Published: November 4, 2019
Alberta must adopt Quebec’s playbook and become a “nation” within a nation or threaten to leave. The ballot box does not work and Alberta is Canada’s breadwinner, but is treated like a stepchild.
Step one is for Alberta to demand the immediate construction of the TMX pipeline and the scrapping of Bills C-48 and C-69. No delays.
Then Alberta should stage a referendum before Christmas 2019 on opting out of, or revamping, Canada’s unjust equalization system. (Since 2010, Ottawa has taken an average of over $20 billion a year out of Alberta; Quebec receives $13 billion, or two-thirds of every dollar in the federal equalization program.) It’s a bribe to Quebec with Alberta money which is why Justin Trudeau recently extended the system to 2024 — an extension which should be nullified.
Some say such a referendum won’t force renegotiation, but it cannot be ignored either. Referenda have provided Quebec with leverage.
Then Alberta must take steps toward autonomy: Withdraw from the Canada Pension Plan, subsidized heavily by the province due to its high incomes and youthful demographics. Quebec did this in 1966. If Alberta withdrew, its workers and employers would pay half the CPP premiums they now pay and the rest of Canada would have to pay at least 10 per cent more. Alberta would then get tens of billions from its share of the $440-billion CPP fund to invest in new projects.
Alberta should, as Quebec did, take control from the federal government of all tax collection, border control, policing and immigration in return for lower taxes. It should serve notice to Ottawa that it is opting out of any new health and social programs, thus keeping the money in Alberta. (In 2015, the NDP proposed to let Quebec alone do this).
Alberta, Saskatchewan and Manitoba should warn the Trudeau government that punitive carbon taxes on provinces unwilling to go along with their draconian climate change policy, won’t be obeyed. This is in their “national interest” and could cost as much as $35 billion a year, bankrupting many of western Canada’s industries and farms. Ontario’s too.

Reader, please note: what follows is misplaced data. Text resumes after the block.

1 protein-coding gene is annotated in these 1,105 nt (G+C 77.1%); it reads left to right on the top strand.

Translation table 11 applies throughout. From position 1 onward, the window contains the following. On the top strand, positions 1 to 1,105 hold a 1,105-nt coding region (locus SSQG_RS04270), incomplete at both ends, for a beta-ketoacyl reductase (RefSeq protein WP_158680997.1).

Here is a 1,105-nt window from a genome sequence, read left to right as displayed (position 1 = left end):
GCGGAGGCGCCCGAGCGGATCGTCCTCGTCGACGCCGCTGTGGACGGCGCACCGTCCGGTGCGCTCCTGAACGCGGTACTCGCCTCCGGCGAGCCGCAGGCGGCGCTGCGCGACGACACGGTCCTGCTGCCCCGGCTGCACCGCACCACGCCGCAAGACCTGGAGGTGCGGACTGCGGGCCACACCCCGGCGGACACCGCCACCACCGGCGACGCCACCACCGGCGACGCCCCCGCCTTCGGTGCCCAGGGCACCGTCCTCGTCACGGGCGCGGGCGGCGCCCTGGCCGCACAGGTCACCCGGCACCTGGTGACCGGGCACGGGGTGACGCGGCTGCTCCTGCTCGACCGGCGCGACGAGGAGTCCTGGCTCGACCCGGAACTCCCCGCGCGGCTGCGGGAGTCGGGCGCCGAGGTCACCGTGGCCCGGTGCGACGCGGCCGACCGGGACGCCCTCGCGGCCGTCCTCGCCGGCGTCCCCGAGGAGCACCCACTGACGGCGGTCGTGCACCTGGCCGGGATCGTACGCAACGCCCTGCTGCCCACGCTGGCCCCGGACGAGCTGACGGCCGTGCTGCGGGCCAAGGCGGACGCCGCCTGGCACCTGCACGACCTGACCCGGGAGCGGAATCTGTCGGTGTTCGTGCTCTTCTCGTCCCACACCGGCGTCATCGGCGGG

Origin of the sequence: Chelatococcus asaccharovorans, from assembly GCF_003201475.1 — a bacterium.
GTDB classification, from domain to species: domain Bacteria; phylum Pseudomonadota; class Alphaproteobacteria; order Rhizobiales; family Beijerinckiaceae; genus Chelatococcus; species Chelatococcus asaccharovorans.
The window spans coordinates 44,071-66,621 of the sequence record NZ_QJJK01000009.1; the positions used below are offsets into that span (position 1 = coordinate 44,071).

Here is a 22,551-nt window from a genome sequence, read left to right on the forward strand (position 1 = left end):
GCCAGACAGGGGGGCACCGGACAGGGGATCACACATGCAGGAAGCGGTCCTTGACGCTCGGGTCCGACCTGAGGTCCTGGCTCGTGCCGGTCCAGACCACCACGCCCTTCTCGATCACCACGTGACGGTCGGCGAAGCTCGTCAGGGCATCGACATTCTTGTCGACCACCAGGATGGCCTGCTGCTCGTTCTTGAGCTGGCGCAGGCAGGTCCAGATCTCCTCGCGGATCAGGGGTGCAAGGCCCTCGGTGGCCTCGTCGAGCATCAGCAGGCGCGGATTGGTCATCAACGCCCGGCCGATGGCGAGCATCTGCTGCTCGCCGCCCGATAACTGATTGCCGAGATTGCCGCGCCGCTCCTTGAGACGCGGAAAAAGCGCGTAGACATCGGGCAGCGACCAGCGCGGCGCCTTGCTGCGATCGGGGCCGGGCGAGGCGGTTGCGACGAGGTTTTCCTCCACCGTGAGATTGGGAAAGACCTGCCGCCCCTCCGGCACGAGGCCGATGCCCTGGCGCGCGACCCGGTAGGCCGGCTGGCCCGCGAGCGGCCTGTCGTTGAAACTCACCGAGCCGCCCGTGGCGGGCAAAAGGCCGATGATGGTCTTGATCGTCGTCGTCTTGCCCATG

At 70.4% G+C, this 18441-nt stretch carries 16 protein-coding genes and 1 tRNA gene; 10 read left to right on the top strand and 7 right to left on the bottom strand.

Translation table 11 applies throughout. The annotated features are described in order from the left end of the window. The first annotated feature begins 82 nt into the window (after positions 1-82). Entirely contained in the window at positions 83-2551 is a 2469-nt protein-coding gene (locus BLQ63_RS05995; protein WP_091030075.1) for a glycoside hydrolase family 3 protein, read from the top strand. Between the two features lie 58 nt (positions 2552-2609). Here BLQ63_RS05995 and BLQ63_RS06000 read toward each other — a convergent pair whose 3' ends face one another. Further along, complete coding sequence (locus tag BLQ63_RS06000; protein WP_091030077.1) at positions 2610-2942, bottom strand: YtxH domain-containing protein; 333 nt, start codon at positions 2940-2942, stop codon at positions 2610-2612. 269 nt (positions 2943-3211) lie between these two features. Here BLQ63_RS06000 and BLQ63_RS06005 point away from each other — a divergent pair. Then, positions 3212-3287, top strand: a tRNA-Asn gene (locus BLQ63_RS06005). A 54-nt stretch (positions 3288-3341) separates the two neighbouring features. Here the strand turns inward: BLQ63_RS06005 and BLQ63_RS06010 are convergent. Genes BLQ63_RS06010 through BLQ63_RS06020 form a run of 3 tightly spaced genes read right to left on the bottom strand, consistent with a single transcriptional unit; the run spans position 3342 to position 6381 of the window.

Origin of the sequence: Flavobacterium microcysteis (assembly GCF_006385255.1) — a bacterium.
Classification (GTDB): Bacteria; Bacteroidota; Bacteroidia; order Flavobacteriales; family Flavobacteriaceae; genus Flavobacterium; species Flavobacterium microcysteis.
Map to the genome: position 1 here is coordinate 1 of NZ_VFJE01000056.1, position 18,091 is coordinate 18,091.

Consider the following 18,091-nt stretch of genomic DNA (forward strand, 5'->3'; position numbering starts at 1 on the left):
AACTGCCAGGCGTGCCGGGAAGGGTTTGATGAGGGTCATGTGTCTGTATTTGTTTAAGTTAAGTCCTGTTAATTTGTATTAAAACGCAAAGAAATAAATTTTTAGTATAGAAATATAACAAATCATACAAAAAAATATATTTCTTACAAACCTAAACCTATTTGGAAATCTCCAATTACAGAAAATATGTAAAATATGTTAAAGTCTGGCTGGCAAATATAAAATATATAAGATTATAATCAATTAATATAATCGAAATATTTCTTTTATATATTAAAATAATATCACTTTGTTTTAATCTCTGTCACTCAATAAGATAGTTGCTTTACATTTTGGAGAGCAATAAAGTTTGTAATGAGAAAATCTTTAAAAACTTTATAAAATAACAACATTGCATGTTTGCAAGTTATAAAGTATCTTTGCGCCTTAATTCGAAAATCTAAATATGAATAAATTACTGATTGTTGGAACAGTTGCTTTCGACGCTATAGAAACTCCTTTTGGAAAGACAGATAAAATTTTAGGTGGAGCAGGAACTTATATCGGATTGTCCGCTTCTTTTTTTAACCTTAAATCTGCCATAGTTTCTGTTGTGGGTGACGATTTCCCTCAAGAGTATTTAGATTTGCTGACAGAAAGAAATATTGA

Next, Alberta must sponsor two projects, initiated by First Nations: One carrying oil by rail or pipeline from the oilsands to Valdez and another carrying oil by pipeline from Alberta to British Columbia, then Alaska. Both projects would follow routes pre-approved by local First Nations, bypassing Ottawa’s meddling completely. Then Alberta must work with Manitoba to establish a pipeline and oil port in Churchill to ship oil to the east coast or Europe. All projects are viable that Alberta and investors could finance.
The election of 2019 illustrates that the current political system will never unseat the Liberals and the Laurentian elites of Ottawa, Montreal and Rosedale. They are smug and powerful and floating on a sea of oil and resource cash. Their operatives control the federal government, the Senate, its crown corporations, agencies, banks, regulated industries, corporate friendlies and the Liberal party.
Alberta is captive to a system that economically strangles and disenfranchises its enterprising people even though it is, on its own, the fourth largest oil producer in the world — after the U.S., Russia and Saudi Arabia. Its economy is the same size as Quebec’s, and combined with Saskatchewan is nearly 20 per cent bigger. It is Canada’s single engine of economic growth now and in the future.
Finally, the Tories should table in Parliament the following for approval which was approved on behalf of Quebec: “That this House recognize that Alberta and Saskatchewan form a nation within a united Canada.”
That’s what Stephen Harper did for Quebec as prime minister. It’s now what Trudeau must do for Alberta and Saskatchewan.
If not, then separation is inevitable.